Australia Cancels Novak Djokovic's Visa, Denied Access Over Vaccine Exemption

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by Tyler Durden
Wednesday, Jan 05, 2022 - 09:55 PM

Update (1650ET): Following up on the earlier threats, and under significant political pressure, Australian officials have cancelled the entry visa of tennis world number one Novak Djokovic on Thursday for failing to meet strict entry requirements, according to a statement.

The Australian Border Force will continue to ensure that those who arrive at our border comply with our laws and entry requirements.

The ABF can confirm that Mr Djokovic failed to provide appropriate evidence to meet the entry requirements to Australia, and his visa has been subsequently cancelled.

Non-citizens who do not hold a valid visa on entry or who have had their visa cancelled will be detained and removed from Australia.

The ABF can confirm Mr Djokovic had access to his phone.​

As The BBC reports, the player arrived in Melbourne on Wednesday where authorities noticed a mistake on his application.

Djokovic was due to play in the Australian Open, after being exempted from vaccination rules.

He has been told he will be deported but his lawyers have said they will challenge the decision, Australian media report.

The tennis star had been quizzed in a room at Melbourne airport for hours while his visa and exemption status was being investigated.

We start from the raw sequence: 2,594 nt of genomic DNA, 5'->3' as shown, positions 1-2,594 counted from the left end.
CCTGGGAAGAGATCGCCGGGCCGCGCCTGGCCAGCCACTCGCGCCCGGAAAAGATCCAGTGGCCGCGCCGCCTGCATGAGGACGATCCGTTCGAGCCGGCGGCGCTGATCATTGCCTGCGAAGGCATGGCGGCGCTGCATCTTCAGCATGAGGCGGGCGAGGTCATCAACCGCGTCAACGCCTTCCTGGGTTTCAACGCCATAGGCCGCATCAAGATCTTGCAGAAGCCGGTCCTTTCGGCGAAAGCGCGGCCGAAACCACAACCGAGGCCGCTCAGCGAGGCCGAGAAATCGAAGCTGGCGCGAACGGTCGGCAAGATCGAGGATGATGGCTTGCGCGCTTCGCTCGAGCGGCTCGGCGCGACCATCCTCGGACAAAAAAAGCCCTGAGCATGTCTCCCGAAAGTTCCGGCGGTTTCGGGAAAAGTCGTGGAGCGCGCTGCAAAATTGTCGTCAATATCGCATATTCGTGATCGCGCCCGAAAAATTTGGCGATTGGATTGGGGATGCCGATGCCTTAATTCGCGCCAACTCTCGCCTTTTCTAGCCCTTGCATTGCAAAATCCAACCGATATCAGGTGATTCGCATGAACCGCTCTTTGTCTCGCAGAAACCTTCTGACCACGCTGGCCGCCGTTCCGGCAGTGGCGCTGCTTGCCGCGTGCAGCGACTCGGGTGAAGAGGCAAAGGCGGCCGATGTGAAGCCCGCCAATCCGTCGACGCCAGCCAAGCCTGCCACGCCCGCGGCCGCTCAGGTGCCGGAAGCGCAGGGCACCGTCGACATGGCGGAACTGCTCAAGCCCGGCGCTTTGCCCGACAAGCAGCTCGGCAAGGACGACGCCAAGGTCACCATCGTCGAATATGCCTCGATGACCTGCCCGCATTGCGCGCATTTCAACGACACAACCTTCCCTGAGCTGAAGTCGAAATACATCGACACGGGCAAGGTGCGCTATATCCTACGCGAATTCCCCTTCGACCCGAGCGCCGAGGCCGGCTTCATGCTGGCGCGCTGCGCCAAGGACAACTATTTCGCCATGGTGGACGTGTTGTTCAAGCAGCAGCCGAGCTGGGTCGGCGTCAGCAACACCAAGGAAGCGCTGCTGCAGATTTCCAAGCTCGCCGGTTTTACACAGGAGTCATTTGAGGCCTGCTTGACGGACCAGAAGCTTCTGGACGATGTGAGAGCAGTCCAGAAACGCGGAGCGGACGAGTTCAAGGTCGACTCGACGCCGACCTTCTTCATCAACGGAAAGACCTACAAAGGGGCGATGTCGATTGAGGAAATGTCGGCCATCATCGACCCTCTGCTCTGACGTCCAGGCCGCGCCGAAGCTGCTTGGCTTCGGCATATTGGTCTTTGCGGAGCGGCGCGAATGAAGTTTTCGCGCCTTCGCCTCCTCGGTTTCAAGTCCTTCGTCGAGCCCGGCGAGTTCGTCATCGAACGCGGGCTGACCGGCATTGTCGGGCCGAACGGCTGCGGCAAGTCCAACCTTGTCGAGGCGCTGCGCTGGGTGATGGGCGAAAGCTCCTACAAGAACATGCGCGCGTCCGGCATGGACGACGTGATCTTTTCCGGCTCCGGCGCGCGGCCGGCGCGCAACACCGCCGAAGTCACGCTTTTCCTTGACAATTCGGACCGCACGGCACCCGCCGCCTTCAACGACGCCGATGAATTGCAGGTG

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As Summit News' Paul Joseph Watson detailed earlier, Australian Prime Minister Scott Morrison has threatened to deport tennis champion Novak Djokovic if his proof of vaccine exemption is “insufficient.”

Djokovic was one of 26 applicants who successfully applied for a vaccine exemption to enter the country in order to defend his Australian Open title, which he has won nine times previously.

The world number 1 has repeatedly refused to reveal if he’s been jabbed and decried the medical apartheid that is being imposed via vaccine passports.

However, after some expressed anger that Djokovic was given special treatment, Morrison said the tennis player would be on the next plane home if his vaccine exemption reasons weren’t deemed valid.

“There should be no special rules for Novak Djokovic at all. None whatsoever… We await his presentation and what evidence he provides us to support that,” Morrison told a press conference earlier today.

“My view is that any individual seeking to enter Australia must comply with our border requirements,” he added.

“Now Novak Djokovic, when he arrives in Australia, he has to if he’s not vaccinated, must provide acceptable proof that he cannot be vaccinated for medical reasons to be able to access the same travel arrangements as fully vaccinated travellers.”

“So we await his presentation and what evidence he provides us to support that. If that evidence is insufficient, then he will be treated no different to anyone else and he’ll be on the next plane home.”

Djokovic announced he was traveling to Melbourne for the tournament with a tweet encouraging his fans to “feel love & respect towards all beings on this wonderful planet.”

That sentiment isn’t shared in Australia, where the unvaccinated have been treated little better than criminals for much of the past year, having been relentlessly demonized by the media and persecuted by the state.

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